RSS   Newsletter   Contact   Advertise with us
Post Online Media
Post Online Media Magazine

U.S. proved oil and natural gas reserves up 9% in 2014

Share on Twitter Share on LinkedIn
Staff writer ▼ | December 1, 2015
Oil reserves
Oil industry   U.S. Crude Oil and Natural Gas Proved Reserves

U.S. crude oil proved reserves increased in 2014 for the sixth year in a row with a net addition of 3.4 billion barrels of proved oil reserves, a 9% increase.

This is according to U.S. Crude Oil and Natural Gas Proved Reserves, 2014, released by the U.S. Energy Information Administration (EIA). U.S. natural gas proved reserves increased 10% in 2014, raising the U.S. total to a record 388.8 trillion cubic feet (Tcf).

At the state level, Texas had the largest increase in proved reserves, 2,054 million barrels (60% of the nation's total net increase) in 2014.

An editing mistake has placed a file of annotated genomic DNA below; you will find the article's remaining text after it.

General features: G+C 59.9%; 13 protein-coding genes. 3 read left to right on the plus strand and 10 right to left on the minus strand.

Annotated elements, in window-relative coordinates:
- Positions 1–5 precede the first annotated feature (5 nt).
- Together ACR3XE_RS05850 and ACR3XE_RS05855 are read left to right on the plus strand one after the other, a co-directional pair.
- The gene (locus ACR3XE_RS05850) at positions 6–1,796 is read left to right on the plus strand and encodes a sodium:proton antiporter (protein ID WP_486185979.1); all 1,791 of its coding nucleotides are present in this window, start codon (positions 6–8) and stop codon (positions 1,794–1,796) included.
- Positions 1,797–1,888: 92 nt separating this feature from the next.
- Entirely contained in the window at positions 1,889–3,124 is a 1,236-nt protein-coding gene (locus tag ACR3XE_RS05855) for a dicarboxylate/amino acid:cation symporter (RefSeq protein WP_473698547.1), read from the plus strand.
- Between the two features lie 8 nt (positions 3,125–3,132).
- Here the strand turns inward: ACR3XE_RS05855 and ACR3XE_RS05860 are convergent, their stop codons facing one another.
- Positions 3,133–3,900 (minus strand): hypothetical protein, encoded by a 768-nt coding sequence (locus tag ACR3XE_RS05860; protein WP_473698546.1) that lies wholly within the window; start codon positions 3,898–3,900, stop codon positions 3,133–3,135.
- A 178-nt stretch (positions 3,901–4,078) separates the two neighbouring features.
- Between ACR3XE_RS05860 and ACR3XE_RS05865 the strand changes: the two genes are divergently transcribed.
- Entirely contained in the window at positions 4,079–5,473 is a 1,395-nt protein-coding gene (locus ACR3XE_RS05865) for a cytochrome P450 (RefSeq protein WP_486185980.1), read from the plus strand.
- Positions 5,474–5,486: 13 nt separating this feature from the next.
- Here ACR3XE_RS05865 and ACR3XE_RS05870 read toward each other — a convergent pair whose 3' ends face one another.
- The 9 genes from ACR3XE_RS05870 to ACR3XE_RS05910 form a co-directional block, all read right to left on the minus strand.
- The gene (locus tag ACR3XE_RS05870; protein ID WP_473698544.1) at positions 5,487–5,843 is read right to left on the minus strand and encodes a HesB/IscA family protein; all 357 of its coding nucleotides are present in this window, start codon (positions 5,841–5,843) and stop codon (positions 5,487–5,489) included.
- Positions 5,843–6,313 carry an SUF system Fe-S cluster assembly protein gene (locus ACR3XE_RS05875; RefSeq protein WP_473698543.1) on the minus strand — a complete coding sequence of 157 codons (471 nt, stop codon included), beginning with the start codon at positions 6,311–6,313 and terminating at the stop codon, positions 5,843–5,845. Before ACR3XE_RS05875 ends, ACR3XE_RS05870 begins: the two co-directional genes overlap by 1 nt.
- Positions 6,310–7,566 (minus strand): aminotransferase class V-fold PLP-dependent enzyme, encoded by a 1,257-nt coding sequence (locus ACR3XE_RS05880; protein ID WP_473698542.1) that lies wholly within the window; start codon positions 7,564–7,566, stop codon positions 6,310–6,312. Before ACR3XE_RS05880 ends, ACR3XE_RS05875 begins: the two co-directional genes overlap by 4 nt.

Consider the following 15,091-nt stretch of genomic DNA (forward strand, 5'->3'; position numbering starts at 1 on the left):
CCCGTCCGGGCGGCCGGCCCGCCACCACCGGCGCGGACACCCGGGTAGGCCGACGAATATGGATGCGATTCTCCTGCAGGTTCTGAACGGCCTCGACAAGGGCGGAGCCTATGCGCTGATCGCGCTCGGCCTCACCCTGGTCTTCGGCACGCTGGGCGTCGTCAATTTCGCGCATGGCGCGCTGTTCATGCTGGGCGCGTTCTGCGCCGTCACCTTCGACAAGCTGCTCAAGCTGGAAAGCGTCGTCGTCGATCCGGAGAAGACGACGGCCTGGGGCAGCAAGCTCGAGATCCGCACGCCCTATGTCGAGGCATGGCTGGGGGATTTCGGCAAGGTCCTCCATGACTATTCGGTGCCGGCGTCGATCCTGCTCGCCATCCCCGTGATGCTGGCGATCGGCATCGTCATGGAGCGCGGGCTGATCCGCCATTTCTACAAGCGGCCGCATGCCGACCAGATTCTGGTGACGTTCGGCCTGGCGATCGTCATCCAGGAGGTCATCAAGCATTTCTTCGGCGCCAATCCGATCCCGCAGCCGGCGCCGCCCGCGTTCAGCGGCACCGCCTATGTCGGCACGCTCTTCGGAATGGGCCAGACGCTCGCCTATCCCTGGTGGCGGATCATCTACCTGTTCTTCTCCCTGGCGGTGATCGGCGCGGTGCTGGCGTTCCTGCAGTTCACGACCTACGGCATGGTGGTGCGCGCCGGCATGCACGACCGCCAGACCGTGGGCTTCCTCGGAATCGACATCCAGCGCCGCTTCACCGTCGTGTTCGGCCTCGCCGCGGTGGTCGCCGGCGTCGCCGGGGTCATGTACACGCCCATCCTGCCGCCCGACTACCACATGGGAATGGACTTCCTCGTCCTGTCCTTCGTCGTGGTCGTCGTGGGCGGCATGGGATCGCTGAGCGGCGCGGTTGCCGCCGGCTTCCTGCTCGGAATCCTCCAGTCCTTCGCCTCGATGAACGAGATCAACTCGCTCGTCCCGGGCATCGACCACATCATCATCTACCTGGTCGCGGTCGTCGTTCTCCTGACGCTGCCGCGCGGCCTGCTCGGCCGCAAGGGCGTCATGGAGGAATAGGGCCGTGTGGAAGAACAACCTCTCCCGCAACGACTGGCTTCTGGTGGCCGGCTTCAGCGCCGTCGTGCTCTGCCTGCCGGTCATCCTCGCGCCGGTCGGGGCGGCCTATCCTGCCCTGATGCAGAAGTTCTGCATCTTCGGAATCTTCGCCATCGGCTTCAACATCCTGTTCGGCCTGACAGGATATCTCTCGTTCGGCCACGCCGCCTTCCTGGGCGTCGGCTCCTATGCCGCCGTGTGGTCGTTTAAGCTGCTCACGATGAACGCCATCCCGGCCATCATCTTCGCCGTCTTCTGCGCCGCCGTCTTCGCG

Most of these new oil reserves were added in the Texas portion of the Permian Basin and the Eagle Ford Shale play. North Dakota had the second-largest increase—a net gain of 362 million barrels—most of which were added in the Bakken tight oil play of the Williston Basin.

Pennsylvania added 10.4 trillion cubic feet (Tcf) of natural gas proved reserves (the largest net increase for any state in 2014) driven by continued development of the Marcellus Shale play.

Texas added 8 Tcf of natural gas proved reserves, mostly from the Eagle Ford Shale play and natural gas associated with the state’s gain in oil reserves in the Permian Basin. Natural gas from shale formations was 51% of the U.S. total of natural gas proved reserves in 2014.

U.S. production of both oil and natural gas increased in 2014. Production of crude oil and lease condensate increased about 17% (rising from 7.4 to 8.7 million barrels per day), while U.S. production of natural gas increased 6% (rising from approximately 73 to 77 billion cubic feet per day).

Proved reserves are those volumes of oil and natural gas that geological and engineering data demonstrate with reasonable certainty to be recoverable in future years from known reservoirs under existing economic and operating conditions.


What to read next
POST Online Media Contact